Rune Froseth

“Hi, honey. So, what are we having?” asks Kelsey. I don’t think she knows him—or has even seen him before—but she “honeys” pretty much everybody.
“Eh, hmm, eh. Can I have an espresso, please?” For a second Kelsey is quiet—she is at a loss for words. Then she rolls her eyes around the room and bursts out laughing.
“Espresso? ESPRESSO? Do we have—tell me—do we look like we have espresso?” Now everybody is laughing. Including the manager in the corner. The guy in the suit blushes. In any other establishment, I guess this would have been regarded as an extremely rude response, and cause for dismissal, or at least a reprimand, but here it is the ignorant, pretentious customer who is at fault. “We have coooffee—if that’s good enough fo’ ya?” She drags out the o in coffee in expert New York fashion. “Yes, yes, a cup of coffee, please.” He looks down, not daring to meet the look of the vicious Kelsey. “No sugar.”

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One Response to Rune Froseth

  1. shinichi says:

    No Sugar

    by Rune Froseth

    Reflex Fiction

    https://www.reflexfiction.com/no-sugar-by-rune-froseth/

    I am sitting at the bar at Duke’s on Third Avenue, having lunch. This cannot really be said to be a very chic place, but—as their sign says—they serve ‘home cooking’. And it is not bad. Also cheap and friendly. I like the informality of the place, rather than Docks further up on the other side of Third Avenue.

    I am—as usual—sitting at the bar. And—also as usual—Kelsey is tending the bar. She is a rather petite false blond originally from Pennsylvania. Not particularly pretty, but nice and funny, witty. As always, they are playing music from the eighties—from my youth.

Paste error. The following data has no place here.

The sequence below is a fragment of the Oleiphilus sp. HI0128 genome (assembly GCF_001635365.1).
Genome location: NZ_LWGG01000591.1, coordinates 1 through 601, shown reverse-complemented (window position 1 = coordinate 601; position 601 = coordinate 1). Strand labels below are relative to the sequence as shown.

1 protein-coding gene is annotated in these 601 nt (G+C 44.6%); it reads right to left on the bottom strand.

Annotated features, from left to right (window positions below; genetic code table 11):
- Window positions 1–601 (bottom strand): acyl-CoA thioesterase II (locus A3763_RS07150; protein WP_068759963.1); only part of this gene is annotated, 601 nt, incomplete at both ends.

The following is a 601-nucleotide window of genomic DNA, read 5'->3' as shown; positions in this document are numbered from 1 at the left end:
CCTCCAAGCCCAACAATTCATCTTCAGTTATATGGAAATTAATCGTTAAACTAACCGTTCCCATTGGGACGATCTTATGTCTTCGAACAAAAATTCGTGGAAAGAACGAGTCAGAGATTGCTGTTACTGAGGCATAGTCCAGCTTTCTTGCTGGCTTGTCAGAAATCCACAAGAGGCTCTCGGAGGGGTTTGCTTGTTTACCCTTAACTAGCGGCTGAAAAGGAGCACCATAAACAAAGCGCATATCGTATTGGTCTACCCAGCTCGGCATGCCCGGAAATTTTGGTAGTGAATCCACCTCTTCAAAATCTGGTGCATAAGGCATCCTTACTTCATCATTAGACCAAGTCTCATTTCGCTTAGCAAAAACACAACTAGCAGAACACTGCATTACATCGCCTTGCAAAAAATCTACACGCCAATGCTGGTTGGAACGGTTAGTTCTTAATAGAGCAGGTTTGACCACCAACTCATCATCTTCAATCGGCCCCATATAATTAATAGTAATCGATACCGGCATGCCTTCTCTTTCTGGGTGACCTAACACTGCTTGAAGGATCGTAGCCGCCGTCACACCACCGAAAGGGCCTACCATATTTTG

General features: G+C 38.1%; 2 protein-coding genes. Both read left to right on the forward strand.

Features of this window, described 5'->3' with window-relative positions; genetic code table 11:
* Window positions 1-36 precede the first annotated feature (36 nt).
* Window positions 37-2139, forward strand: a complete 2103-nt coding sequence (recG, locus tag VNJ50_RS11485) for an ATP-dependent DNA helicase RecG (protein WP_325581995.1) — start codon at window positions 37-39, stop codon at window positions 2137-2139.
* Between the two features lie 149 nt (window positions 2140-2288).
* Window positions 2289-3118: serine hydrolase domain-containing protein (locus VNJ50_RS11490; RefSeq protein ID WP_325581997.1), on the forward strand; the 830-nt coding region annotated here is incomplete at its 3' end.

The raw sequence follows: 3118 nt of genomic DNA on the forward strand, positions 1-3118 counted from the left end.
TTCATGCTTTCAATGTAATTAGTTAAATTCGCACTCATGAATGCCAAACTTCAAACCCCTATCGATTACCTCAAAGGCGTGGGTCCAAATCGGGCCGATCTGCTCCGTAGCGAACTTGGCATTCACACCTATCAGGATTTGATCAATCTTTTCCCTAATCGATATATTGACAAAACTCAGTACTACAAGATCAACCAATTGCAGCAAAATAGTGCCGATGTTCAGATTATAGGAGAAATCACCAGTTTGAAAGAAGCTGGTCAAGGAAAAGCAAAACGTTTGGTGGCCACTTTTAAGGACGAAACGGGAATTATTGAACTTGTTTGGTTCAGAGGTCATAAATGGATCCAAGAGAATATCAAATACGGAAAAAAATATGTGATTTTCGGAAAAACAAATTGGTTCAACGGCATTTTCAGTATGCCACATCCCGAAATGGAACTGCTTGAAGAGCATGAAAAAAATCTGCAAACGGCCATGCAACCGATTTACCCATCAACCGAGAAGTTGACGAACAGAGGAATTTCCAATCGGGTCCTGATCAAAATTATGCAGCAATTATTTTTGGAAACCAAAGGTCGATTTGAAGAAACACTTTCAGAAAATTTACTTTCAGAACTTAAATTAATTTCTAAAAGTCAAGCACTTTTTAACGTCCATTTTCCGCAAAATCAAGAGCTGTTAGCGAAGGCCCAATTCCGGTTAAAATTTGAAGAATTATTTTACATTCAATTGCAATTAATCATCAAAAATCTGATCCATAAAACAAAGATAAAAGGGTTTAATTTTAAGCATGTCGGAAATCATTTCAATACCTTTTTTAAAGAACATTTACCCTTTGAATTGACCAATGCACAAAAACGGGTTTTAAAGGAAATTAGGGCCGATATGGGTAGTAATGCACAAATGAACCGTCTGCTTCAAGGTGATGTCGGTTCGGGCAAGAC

The door opens and a man walks in. Suit, tie—typical business attire for midtown Manhattan. He probably works at an insurance or a financing company nearby. The guy seems to be in his mid- or late thirties.

    He sits down a couple of stools from me.

    “Hi, honey. So, what are we having?” asks Kelsey. I don’t think she knows him—or has even seen him before—but she “honeys” pretty much everybody.

    “Eh, hmm, eh. Can I have an espresso, please?” For a second Kelsey is quiet—she is at a loss for words. Then she rolls her eyes around the room and bursts out laughing.

    “Espresso? ESPRESSO? Do we have—tell me—do we look like we have espresso?” Now everybody is laughing. Including the manager in the corner. The guy in the suit blushes. In any other establishment, I guess this would have been regarded as an extremely rude response, and cause for dismissal, or at least a reprimand, but here it is the ignorant, pretentious customer who is at fault. “We have coooffee—if that’s good enough fo’ ya?” She drags out the o in coffee in expert New York fashion. “Yes, yes, a cup of coffee, please.” He looks down, not daring to meet the look of the vicious Kelsey. “No sugar.”

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